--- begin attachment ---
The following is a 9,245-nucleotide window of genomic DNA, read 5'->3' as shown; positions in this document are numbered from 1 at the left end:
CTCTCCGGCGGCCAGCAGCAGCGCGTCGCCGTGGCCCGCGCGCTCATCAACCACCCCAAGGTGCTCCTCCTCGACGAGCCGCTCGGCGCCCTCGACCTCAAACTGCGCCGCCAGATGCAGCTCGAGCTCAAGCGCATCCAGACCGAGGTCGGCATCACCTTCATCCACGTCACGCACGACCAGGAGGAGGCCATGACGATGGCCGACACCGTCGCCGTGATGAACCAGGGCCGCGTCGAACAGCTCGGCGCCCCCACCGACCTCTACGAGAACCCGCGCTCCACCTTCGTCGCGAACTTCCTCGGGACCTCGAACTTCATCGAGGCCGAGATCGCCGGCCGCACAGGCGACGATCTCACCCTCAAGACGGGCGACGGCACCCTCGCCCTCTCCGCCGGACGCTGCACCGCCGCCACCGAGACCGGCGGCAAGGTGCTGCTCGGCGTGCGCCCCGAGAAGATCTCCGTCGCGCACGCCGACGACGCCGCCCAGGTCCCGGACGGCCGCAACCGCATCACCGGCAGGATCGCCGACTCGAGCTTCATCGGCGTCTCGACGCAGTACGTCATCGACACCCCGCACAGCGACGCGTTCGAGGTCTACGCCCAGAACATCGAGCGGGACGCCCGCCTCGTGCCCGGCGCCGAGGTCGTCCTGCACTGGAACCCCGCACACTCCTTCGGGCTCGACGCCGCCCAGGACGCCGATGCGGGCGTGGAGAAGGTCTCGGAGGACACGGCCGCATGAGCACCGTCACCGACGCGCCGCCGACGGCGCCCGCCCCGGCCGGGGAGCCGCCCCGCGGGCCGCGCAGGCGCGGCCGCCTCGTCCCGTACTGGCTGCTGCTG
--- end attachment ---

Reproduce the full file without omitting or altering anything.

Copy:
The following is a 9,245-nucleotide window of genomic DNA, read 5'->3' as shown; positions in this document are numbered from 1 at the left end:
CTCTCCGGCGGCCAGCAGCAGCGCGTCGCCGTGGCCCGCGCGCTCATCAACCACCCCAAGGTGCTCCTCCTCGACGAGCCGCTCGGCGCCCTCGACCTCAAACTGCGCCGCCAGATGCAGCTCGAGCTCAAGCGCATCCAGACCGAGGTCGGCATCACCTTCATCCACGTCACGCACGACCAGGAGGAGGCCATGACGATGGCCGACACCGTCGCCGTGATGAACCAGGGCCGCGTCGAACAGCTCGGCGCCCCCACCGACCTCTACGAGAACCCGCGCTCCACCTTCGTCGCGAACTTCCTCGGGACCTCGAACTTCATCGAGGCCGAGATCGCCGGCCGCACAGGCGACGATCTCACCCTCAAGACGGGCGACGGCACCCTCGCCCTCTCCGCCGGACGCTGCACCGCCGCCACCGAGACCGGCGGCAAGGTGCTGCTCGGCGTGCGCCCCGAGAAGATCTCCGTCGCGCACGCCGACGACGCCGCCCAGGTCCCGGACGGCCGCAACCGCATCACCGGCAGGATCGCCGACTCGAGCTTCATCGGCGTCTCGACGCAGTACGTCATCGACACCCCGCACAGCGACGCGTTCGAGGTCTACGCCCAGAACATCGAGCGGGACGCCCGCCTCGTGCCCGGCGCCGAGGTCGTCCTGCACTGGAACCCCGCACACTCCTTCGGGCTCGACGCCGCCCAGGACGCCGATGCGGGCGTGGAGAAGGTCTCGGAGGACACGGCCGCATGAGCACCGTCACCGACGCGCCGCCGACGGCGCCCGCCCCGGCCGGGGAGCCGCCCCGCGGGCCGCGCAGGCGCGGCCGCCTCGTCCCGTACTGGCTGCTGCTG